[18F]Fluoromethyl-d-tyrosine

d-[18F]FMT

Chopra A.

Publication Details

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In vitro Rodents

Background

[PubMed]

Cancerous tumors are formed by characteristically high levels of proliferating cells that have a constant high requirement for basic building blocks such as carbohydrates, nucleotides, and amino acids (AA) to maintain a suitable metabolic rate and to continue the synthesis of macromolecules such as DNA and proteins to sustain their phenotype (1). Because of the high carbohydrate demand of tumor cells, (18F)fluorodeoxy-glucose ((18F)FDG), which is not metabolized by the cells and as a consequence accumulates in neoplastic tumors, was developed to screen for cancers using positron emission tomography (PET) imaging. Although shown to be suitable for the detection of certain cancers (2), the main limitation of using (18F)FDG to detect tumors is that it tends to accumulate in some normal tissues (e.g., brain and heart) and inflamed tissues (3-5). Therefore, several 11C- and 18F-labeled AAs and their analogs, including l- and d-methyl-11C-methionine (l- and d-(11C)MET) and l- and d-O-(18F)fluoromethyl-tyrosine (l- and d-(18F)FMT), were developed as an alternative and have been evaluated for the uptake by and PET imaging of normal and tumor tissues (6, 7).

Radiolabeled l-isomers of AAs behave like the naturally occurring compounds in a biological system, can be used for protein synthesis, are easily metabolized by mammalian cells, and have been shown to accumulate in non-target tissue in addition to tumors (8). In contrast, the d-isomers are unnatural and, compared with the l-isomers, 14C-labeled d-amino acids have been shown to have a higher tumor accumulation (9-12). Although different AA transport systems are involved in the uptake of AAs, the AAs are transported primarily by the l AA transport systems (designated as LAT1 and LAT2), which are not sodium-dependent and can transport both the l- and d-isomers (7, 13), including those containing a branched chain or an aromatic moiety (14). Also, the LAT1 was reported to be expressed in the brain, spleen, placenta, and the testis (15) and was reported to be overexpressed in malignant tumors (16, 17). Tsukada et al. reported the tumor/blood uptake of the d-isomers of (18F)FMT, (18F)fluoroethyl-tyrosine, and (18F)fluoropropyl-tyrosine in tumor-bearing mice was 181%, 137%, and 101%, respectively, compared with their l homologs, indicating that the d-isomers could be potential PET imaging agents (13). In another study, d-(18F)FMT was suggested to be a better PET tracer than the l- and d-isomers of (11C)MET because it showed lower accumulation in various normal organs and, compared with (18F)FDG, did not accumulate in inflamed tissue (7). Urakami et al. studied the uptake of l- and d-(18F)FMT in cultured cells under in vitro conditions and evaluated the use of these radiolabeled compounds for the imaging of abdominal and brain tumors in rats and mice, respectively (18).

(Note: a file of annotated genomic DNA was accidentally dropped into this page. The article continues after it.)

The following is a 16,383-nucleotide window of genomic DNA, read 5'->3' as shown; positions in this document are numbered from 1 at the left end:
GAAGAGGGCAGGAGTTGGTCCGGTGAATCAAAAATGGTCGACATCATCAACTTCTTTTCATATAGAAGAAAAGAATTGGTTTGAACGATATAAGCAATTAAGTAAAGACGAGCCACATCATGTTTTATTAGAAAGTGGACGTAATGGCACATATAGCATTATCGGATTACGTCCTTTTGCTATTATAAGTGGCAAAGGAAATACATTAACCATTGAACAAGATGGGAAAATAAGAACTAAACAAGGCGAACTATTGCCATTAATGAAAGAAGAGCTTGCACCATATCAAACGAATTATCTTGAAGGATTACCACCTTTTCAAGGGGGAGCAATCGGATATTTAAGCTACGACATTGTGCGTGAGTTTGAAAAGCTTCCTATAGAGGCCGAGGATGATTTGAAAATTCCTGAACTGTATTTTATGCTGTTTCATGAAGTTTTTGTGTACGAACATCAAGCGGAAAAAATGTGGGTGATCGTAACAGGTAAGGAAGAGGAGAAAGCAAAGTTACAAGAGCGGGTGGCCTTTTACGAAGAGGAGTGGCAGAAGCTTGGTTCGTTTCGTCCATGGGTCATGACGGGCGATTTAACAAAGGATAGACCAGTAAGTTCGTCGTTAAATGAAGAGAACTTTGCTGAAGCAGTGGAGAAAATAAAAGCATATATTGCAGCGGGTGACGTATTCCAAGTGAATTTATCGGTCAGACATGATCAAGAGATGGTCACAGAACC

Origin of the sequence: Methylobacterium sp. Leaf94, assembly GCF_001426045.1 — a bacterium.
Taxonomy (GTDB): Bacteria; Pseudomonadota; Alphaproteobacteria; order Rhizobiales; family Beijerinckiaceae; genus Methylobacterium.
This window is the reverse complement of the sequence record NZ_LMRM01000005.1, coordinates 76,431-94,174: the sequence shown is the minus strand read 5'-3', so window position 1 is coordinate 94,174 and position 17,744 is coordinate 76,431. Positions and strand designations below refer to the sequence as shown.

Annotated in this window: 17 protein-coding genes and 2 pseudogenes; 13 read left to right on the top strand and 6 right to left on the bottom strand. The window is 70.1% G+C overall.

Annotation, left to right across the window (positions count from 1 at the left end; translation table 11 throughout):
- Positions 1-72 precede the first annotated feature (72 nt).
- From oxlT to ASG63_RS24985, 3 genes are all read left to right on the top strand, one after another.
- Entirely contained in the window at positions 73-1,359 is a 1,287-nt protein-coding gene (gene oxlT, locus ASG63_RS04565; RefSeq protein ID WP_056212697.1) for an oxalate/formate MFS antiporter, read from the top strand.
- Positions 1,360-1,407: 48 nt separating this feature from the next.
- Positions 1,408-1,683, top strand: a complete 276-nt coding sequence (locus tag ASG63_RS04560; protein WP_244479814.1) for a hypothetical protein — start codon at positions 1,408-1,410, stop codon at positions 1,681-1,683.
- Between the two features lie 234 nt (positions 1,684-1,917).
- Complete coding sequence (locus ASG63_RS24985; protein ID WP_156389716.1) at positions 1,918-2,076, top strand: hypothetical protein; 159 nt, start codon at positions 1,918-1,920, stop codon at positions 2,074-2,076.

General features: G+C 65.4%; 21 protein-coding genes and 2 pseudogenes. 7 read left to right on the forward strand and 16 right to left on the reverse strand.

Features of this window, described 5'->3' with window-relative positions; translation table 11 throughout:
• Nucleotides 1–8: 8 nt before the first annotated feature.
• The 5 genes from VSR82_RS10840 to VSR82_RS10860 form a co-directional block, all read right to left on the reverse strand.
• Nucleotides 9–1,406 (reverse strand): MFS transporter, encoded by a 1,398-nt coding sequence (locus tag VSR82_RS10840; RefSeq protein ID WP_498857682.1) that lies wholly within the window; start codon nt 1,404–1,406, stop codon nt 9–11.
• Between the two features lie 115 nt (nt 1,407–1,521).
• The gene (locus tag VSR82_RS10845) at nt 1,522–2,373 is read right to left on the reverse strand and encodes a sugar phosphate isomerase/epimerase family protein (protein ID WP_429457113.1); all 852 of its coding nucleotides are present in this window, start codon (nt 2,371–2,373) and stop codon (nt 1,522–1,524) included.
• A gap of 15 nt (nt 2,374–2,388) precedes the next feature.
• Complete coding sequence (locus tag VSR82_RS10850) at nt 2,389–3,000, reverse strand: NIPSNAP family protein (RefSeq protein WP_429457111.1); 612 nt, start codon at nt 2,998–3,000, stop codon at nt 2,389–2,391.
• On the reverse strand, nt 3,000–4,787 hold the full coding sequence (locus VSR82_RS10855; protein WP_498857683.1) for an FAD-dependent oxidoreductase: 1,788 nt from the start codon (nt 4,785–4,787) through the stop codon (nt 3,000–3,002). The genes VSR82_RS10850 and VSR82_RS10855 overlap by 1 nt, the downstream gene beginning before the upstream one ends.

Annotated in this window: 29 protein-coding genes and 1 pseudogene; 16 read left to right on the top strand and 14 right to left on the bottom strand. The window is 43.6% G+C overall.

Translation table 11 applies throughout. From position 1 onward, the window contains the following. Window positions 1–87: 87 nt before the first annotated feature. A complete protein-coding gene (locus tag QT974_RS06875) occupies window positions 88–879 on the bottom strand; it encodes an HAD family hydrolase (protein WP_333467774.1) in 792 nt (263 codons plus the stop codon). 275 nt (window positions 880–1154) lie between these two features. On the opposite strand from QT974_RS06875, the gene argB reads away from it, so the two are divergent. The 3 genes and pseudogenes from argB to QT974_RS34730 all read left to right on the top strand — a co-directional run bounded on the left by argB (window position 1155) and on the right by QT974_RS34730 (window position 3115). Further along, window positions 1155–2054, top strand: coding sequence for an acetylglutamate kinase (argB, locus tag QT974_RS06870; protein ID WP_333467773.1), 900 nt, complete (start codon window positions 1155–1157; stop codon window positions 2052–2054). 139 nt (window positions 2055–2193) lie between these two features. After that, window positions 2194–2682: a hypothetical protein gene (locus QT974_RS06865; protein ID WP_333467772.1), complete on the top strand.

Synthesis

[PubMed]

The l- and d-isomers of tyrosine were reacted with (18F)fluoromethyl bromide to generate (18F)FMT as described elsewhere (7, 13). Purity of the two enantiomers was determined with high-performance liquid chromatography using a CHIOBIOTIC T column with ethanol:water (1:1) as the eluent. (18F)FDG was produced as detailed by Oberdorfer et al. (19). The specific activities of d-(18F)FMT, l-(18F)FMT, and (18F)FDG were 115 ± 10, 126 ± 12, and 144 ± 21 GBq/μmol, respectively (3.10 ± 0.27, 3.40 ± 0.32, and 3.89 ± 0.56 Ci/μmol, respectively) (18). The radiochemical purities of d-(18F)FMT, l-(18F)FMT, and (18F)FDG were 99.6 ± 0.4%, 99.8 ± 0.3%, and 100.0 ± 0.0%, respectively (18). The average time of radiochemical synthesis and the yield of these labeled compounds were not reported.

In Vitro Studies: Testing in Cells and Tissues

[PubMed]